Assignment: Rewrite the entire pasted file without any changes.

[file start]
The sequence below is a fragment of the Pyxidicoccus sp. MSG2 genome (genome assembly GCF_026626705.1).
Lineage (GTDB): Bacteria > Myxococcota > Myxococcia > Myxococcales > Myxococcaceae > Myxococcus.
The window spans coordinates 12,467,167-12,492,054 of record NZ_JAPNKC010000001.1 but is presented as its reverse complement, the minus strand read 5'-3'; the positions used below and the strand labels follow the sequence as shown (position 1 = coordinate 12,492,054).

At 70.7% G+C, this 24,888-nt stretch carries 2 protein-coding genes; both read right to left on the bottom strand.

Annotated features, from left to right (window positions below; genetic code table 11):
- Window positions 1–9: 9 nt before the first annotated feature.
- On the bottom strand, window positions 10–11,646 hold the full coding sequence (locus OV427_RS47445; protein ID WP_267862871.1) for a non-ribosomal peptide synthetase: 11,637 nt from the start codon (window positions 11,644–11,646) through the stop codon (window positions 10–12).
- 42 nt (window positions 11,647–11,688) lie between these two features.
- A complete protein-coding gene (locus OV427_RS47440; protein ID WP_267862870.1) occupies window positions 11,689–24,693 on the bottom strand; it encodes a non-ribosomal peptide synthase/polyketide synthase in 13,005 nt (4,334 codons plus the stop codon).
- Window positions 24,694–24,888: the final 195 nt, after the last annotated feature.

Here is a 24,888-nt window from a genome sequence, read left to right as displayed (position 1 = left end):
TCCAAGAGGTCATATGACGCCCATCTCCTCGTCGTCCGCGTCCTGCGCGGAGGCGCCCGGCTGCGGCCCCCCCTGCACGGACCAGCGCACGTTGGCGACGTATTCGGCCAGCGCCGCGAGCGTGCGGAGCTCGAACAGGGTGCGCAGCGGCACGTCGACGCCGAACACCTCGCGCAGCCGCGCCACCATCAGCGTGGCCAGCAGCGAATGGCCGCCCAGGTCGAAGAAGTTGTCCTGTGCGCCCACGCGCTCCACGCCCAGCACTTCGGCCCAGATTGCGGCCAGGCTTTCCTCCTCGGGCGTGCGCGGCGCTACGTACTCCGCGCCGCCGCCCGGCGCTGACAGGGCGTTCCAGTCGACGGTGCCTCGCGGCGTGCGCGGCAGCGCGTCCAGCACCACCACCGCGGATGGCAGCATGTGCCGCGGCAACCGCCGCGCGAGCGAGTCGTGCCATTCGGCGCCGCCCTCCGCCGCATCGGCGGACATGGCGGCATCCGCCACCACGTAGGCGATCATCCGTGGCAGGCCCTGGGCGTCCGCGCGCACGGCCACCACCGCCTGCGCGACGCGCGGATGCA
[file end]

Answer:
The sequence below is a fragment of the Pyxidicoccus sp. MSG2 genome (genome assembly GCF_026626705.1).
Lineage (GTDB): Bacteria > Myxococcota > Myxococcia > Myxococcales > Myxococcaceae > Myxococcus.
The window spans coordinates 12,467,167-12,492,054 of record NZ_JAPNKC010000001.1 but is presented as its reverse complement, the minus strand read 5'-3'; the positions used below and the strand labels follow the sequence as shown (position 1 = coordinate 12,492,054).

At 70.7% G+C, this 24,888-nt stretch carries 2 protein-coding genes; both read right to left on the bottom strand.

Annotated features, from left to right (window positions below; genetic code table 11):
- Window positions 1–9: 9 nt before the first annotated feature.
- On the bottom strand, window positions 10–11,646 hold the full coding sequence (locus OV427_RS47445; protein ID WP_267862871.1) for a non-ribosomal peptide synthetase: 11,637 nt from the start codon (window positions 11,644–11,646) through the stop codon (window positions 10–12).
- 42 nt (window positions 11,647–11,688) lie between these two features.
- A complete protein-coding gene (locus OV427_RS47440; protein ID WP_267862870.1) occupies window positions 11,689–24,693 on the bottom strand; it encodes a non-ribosomal peptide synthase/polyketide synthase in 13,005 nt (4,334 codons plus the stop codon).
- Window positions 24,694–24,888: the final 195 nt, after the last annotated feature.

Here is a 24,888-nt window from a genome sequence, read left to right as displayed (position 1 = left end):
TCCAAGAGGTCATATGACGCCCATCTCCTCGTCGTCCGCGTCCTGCGCGGAGGCGCCCGGCTGCGGCCCCCCCTGCACGGACCAGCGCACGTTGGCGACGTATTCGGCCAGCGCCGCGAGCGTGCGGAGCTCGAACAGGGTGCGCAGCGGCACGTCGACGCCGAACACCTCGCGCAGCCGCGCCACCATCAGCGTGGCCAGCAGCGAATGGCCGCCCAGGTCGAAGAAGTTGTCCTGTGCGCCCACGCGCTCCACGCCCAGCACTTCGGCCCAGATTGCGGCCAGGCTTTCCTCCTCGGGCGTGCGCGGCGCTACGTACTCCGCGCCGCCGCCCGGCGCTGACAGGGCGTTCCAGTCGACGGTGCCTCGCGGCGTGCGCGGCAGCGCGTCCAGCACCACCACCGCGGATGGCAGCATGTGCCGCGGCAACCGCCGCGCGAGCGAGTCGTGCCATTCGGCGCCGCCCTCCGCCGCATCGGCGGACATGGCGGCATCCGCCACCACGTAGGCGATCATCCGTGGCAGGCCCTGGGCGTCCGCGCGCACGGCCACCACCGCCTGCGCGACGCGCGGATGCA